chmod -R 775 /u01/app

A.7 Configuring the Oracle User's Environment

  1. Logon to the system as the oracle user.

  2. Add or edit the umask setting in the ~/.bash_profile file to the following:

    umask 022
  3. Make the setting active for the current shell by issuing the following command:

    . ./.bash_profile
  4. Set the ORACLE_BASE environment variable to define the location of the root of the Oracle directory tree:

    export ORACLE_BASE=/u01/app/oracle
  5. Unzip the Oracle database installation zip file. This creates the directory database. Then, run the graphical installer (note this will not run under user root). Ensure that your X Window environment is properly set up. In addition, when logging on remotely with SSH, ensure X forwarding is enabled. Use the following commands:

    cd <location of the zip file>
    unzip linux_11gR2_database.zip
  6. Use the installation wizard, and specify the values shown in Figure A-1. When ready, click Next.

    Figure A-1 Specify Installation Location Dialog

    Description of Figure A-1 follows
    Description of "Figure A-1 Specify Installation Location Dialog"

  7. Specify the values shown in Figure A-2. When ready, click Next.

    Figure A-2 Specify Inventory Directory and Credentials Dialog

    Description of Figure A-2 follows
    Description of "Figure A-2 Specify Inventory Directory and Credentials Dialog"


    Any warnings or errors reported during database installation (especially any missing prerequisites) must be resolved before proceeding. See Section 2.1.5, "Installing the RUEI Prerequisites" and Appendix G, "Troubleshooting" for information about required components.

    If all dependencies are met, you can click Next.

  8. When installation is almost complete, you are prompted to run two scripts, orainstRoot.sh and root.sh, as root. This is shown in Figure A-3.

    Figure A-3 Configuration Scripts Dialog

    Description of Figure A-3 follows
    Description of "Figure A-3 Configuration Scripts Dialog"

    Run the two scripts indicated in Figure A-3. They should be run in a terminal window as root. You will receive output similar to the following:

    Changing permissions of /u01/app/oraInventory.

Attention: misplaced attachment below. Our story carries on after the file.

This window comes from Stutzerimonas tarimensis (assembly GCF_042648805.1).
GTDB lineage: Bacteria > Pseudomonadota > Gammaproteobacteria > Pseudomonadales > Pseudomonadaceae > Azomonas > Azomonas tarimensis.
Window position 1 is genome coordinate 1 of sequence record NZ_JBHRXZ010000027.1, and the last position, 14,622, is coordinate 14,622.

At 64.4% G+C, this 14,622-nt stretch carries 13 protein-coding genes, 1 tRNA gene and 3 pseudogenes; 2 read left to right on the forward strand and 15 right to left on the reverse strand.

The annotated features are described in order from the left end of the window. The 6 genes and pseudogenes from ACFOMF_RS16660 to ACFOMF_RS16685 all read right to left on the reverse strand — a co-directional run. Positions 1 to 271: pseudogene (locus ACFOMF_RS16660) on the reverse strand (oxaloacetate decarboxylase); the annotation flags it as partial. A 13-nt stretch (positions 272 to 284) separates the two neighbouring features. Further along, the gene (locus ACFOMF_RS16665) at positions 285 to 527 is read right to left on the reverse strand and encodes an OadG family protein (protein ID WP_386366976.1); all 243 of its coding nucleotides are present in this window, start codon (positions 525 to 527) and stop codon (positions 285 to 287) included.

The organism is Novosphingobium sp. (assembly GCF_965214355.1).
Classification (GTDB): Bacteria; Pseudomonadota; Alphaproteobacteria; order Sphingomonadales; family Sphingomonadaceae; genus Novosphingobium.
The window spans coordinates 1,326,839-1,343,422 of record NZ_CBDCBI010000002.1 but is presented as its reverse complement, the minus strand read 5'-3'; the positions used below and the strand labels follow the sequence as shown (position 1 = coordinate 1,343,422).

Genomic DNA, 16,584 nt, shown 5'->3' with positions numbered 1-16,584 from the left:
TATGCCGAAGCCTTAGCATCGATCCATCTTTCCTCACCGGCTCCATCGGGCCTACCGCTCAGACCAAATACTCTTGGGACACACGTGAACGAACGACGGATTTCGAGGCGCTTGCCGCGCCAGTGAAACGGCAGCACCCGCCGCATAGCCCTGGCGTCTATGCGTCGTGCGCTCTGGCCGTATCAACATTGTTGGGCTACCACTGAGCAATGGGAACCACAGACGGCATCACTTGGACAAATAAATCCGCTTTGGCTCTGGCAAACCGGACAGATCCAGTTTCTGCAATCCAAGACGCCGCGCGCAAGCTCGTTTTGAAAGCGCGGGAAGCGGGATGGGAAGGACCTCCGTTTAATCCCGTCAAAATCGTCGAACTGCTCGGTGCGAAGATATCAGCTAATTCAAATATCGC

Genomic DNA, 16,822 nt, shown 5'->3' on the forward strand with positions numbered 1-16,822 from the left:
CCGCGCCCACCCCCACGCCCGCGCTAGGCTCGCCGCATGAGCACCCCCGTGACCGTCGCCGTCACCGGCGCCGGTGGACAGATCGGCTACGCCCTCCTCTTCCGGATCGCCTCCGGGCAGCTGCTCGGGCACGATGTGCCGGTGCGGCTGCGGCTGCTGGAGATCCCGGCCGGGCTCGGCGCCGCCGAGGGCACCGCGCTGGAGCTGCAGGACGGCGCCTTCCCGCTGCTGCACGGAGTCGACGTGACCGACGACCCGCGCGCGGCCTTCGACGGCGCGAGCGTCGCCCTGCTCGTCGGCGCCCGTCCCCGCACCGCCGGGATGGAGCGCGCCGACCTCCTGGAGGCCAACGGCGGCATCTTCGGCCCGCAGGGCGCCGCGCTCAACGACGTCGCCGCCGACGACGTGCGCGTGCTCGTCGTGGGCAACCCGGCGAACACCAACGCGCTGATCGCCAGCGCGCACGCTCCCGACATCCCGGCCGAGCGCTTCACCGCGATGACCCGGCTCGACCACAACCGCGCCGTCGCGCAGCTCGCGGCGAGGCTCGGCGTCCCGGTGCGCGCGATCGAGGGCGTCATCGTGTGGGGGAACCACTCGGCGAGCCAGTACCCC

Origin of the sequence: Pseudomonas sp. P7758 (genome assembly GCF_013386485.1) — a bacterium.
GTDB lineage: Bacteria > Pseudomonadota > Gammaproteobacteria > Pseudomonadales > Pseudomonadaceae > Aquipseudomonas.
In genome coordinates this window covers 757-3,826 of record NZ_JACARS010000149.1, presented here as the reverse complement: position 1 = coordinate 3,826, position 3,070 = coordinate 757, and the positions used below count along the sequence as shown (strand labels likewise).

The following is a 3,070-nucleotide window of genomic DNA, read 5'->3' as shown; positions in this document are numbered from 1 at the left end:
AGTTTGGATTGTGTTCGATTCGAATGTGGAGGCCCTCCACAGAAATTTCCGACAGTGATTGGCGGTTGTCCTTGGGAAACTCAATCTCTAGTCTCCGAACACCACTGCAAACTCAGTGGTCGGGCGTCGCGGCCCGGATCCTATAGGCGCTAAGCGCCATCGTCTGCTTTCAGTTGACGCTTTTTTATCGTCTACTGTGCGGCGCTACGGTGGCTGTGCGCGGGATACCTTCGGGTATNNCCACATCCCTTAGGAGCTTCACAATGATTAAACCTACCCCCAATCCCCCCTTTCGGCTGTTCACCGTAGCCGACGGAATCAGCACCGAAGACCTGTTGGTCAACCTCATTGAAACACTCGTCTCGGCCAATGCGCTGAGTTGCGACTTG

Adding read,write permissions for group.
    Removing read,write,execute permissions for world.
    Changing groupname of /u01/app/oraInventory to oinstall.
    The execution of the script is complete.

    The second script generates the following output:

    Running Oracle 11g root.sh script...
    The following environment variables are set as:
        ORACLE_OWNER= oracle
        ORACLE_HOME=  /u01/app/oracle/product/11.2.0/dbhome_1
    Enter the full pathname of the local bin directory: [/usr/local/bin]:
       Copying dbhome to /usr/local/bin ...
       Copying oraenv to /usr/local/bin ...
       Copying coraenv to /usr/local/bin ...
    Creating /etc/oratab file...
    Entries will be added to the /etc/oratab file as needed by
    Database Configuration Assistant when a database is created
    Finished running generic part of root.sh script.
    Now product-specific root actions will be performed.
    Finished product-specific root actions.

    On completion of each script, return the dialog shown in Figure A-3, and click OK. In the main installer screen, verify that the message "The installation of Oracle database 11g was successful" appears. Click Exit, and confirm by clicking Yes.

A.8 Creating an Oracle init Script File

  1. Logon as the root user.

  2. Create an /etc/init.d/oracledb script file to start and stop the Oracle database. An example of this initialization script is available in the RUEI installation zip file (/root/RUEI/extra/oracledb) explained in Chapter 2, "Installing the RUEI Software". Note that you will need to modify the settings for the ORACLE_BASE and ORACLE_HOME environment variables shown above if you selected a different installation directory for the Oracle database.

  3. Make the script file executable and use it to start the Oracle database with the following commands:

    chmod +x /etc/init.d/oracledb
    /sbin/chkconfig --add oracledb
    /sbin/service oracledb start

The Oracle database is now installed, and the database listener should be up and running.